On June 20, 1837 the 18-year-old Queen Victoria was crowned as monarch of the United Kingdom and Ireland in London’s Westminster Abbey.
She was barely five feet tall.
She proposed to her husband, Prince Albert, and not vice versa.
She was raised by a single mother, and later became a single mother herself.
She was the first known carrier of hemophilia, an affliction that would become known as the “Royal disease.”
She had at least six serious assassination attempts made against her during her reign — most of which while she was riding in a carriage.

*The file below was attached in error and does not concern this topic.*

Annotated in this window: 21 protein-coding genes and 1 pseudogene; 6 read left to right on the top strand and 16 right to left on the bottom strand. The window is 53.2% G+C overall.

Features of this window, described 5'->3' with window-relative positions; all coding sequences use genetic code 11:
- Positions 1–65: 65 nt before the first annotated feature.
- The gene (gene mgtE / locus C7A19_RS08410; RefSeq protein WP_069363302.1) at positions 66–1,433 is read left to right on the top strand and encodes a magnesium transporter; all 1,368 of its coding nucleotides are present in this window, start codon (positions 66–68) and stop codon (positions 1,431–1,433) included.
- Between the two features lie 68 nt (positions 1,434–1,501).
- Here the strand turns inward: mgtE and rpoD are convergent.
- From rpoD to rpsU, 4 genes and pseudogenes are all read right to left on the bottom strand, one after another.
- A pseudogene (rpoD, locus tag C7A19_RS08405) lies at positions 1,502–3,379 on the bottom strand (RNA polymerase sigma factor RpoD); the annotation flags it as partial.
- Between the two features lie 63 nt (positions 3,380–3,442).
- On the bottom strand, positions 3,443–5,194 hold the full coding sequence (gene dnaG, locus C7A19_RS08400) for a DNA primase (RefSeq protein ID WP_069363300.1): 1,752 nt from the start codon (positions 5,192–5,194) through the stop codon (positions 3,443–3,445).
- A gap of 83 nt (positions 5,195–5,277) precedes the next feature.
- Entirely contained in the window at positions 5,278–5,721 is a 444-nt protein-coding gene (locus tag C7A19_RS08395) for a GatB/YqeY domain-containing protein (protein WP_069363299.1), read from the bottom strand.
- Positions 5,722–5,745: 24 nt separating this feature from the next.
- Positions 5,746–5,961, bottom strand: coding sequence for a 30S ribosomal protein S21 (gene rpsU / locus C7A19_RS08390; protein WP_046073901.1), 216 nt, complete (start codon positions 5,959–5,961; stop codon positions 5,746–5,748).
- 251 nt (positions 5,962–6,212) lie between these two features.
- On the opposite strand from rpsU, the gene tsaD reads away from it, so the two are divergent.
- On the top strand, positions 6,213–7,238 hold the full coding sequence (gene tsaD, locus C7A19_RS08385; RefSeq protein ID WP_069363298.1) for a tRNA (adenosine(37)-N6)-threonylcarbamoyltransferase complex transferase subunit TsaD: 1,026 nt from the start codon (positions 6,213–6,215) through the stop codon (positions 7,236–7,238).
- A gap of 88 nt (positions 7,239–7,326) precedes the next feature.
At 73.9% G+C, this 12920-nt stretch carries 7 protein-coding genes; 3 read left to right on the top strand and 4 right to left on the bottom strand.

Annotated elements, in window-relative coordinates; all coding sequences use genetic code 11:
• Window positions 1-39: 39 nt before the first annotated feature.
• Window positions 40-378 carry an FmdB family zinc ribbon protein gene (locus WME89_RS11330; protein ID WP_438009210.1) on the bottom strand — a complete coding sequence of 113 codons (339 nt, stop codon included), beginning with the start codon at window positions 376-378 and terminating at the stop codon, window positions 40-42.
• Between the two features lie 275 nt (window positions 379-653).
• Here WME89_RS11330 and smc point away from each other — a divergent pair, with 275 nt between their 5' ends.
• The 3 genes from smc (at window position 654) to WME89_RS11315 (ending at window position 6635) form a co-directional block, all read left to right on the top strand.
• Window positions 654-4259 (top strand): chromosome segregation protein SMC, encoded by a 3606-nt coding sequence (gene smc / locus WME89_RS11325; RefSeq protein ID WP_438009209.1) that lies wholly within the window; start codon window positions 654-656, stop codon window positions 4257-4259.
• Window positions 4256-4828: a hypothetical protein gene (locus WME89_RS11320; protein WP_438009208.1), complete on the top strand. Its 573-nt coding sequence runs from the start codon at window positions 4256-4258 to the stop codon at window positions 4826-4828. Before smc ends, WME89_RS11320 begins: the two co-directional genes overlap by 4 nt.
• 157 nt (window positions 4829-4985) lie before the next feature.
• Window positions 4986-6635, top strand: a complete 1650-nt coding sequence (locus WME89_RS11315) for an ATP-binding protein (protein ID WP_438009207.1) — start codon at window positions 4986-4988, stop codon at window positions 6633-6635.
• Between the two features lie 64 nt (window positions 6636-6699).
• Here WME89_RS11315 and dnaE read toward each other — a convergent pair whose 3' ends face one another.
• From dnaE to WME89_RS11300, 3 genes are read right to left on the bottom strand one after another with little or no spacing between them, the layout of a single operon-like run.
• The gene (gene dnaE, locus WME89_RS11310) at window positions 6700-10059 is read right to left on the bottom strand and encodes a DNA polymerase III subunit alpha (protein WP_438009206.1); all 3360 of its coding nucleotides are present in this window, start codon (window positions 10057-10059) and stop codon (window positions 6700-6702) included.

Victoria, British Columbia is named after her. She named British Columbia. Regina in Saskatchewan is named after her. Alberta is named after her daughter, Princess Louise Alberta, who is named after her husband Prince Albert. In Ontario, we have Ottawa, which was named by Queen Victoria. Prince Edward Island is named after her father, Prince Edward, the one who lived in Canada for a decade.
And so goes some perhaps little known facts about the namesake of today’s Canadian
Whatever’s on your agenda for a fine Monday of rest & relaxation, in all its levity, may those around you quip—“We are not amused!”